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My Landscape of Literature : Deux

Using data to unlock my history of reading

If you've come directly to this article, I recommend you read Part 1 first, so it makes your journey on Part 2 a whole lot better. I've always loved reading so I wrote the first part in August last year trying to decode my entire literary history. It was eye opening and fascinating, because not only did I have a new way of visualising what I've read, but also a new perspective into my interests and biases. I now had the ability to ask questions of myself and get answers. Some answers I asked in Part 1, and a few more in Part 2! Let's begin.

Like I mentioned in Part 1, this does not include comics except graphic novels, so if you’d like to read about that, I've written about my favourite comics and a complete timeline of DC comics.


While Part 1 of my article scratches the surface of my landscape of literature, I was keen to dive deeper and find answers to some more questions. One of the first things I was curious to understand was where were my books coming from? Where do the people writing them come from?

I already knew that I’ve read authors from a very few countries but I wasn’t expecting that number to be as meagre as 11! I have, to my shock, read only 7 books by authors from India! This means I’ve mainly read them through comics like Tinkle, Amar Chitra Katha, etc. instead of novels. This was the first gap I discovered in my reading history.

I further realised that I have an obvious & massive bias towards British and American authors with them contributing to 84% of everything I've read. But even from this sky-high contribution, I was slightly taken aback to find that American authors overtook the British ones, when I thought it would be vice-versa. This also threw some light on the fact that I have read very few authors beyond American/British origins, leading me to my next set of questions.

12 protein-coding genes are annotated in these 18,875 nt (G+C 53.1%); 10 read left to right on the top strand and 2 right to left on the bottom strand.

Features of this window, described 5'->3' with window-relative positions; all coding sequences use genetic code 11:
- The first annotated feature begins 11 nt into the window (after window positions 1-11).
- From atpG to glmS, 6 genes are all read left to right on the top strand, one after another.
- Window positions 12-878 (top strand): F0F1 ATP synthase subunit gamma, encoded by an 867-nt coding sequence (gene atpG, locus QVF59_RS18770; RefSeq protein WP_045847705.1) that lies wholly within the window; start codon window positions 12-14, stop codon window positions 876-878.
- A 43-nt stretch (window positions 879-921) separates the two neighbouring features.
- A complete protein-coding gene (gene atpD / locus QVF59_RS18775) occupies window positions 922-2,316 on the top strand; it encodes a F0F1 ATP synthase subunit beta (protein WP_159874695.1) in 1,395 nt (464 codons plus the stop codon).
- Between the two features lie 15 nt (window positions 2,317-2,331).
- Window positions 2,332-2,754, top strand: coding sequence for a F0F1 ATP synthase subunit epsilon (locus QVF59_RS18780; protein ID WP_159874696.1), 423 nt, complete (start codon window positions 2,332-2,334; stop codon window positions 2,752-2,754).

Where are the stories themselves set in? And how reflective are they of the cultural fabric of these countries? There’s a Neil Gaiman book set in India, for example. I may have read authors from a very few countries but I decided to map countries I’ve visited through these stories.

I’ve evidently covered more countries this way than by author origins, although not by much. Carlos Ruiz Zafón’s Shadow of the Wind is set completely in Barcelona, Keigo Higashino’s wildly engaging Devotion of Suspect X is set in Tokyo, and Maus is set in Poland and Germany. Very interestingly, "Sea" is also a very popular location with the books I’ve read - Life of Pi, 20,000 Leagues Under the Sea, and Moby Dick to name a few!

The downside is that I’ve also accounted for countries in thriller books like Da Vinci Code. It covers multiple countries but doesn’t tell us anything about the culture of that country at all.

The above data uncovers some very notable insights. Out of all the books I've read that are set in India, only half of them are actually written by authors from India. Astonishingly, NONE of the 6 books I've read that are set in Italy, have been written by an Italian author, but over 80% of them are written by authors from America. This made me re-visit my data and I realised that almost half the books written by authors from America aren't even set there. Are the authors of some of these books I've read even related to the culture or region they've written about?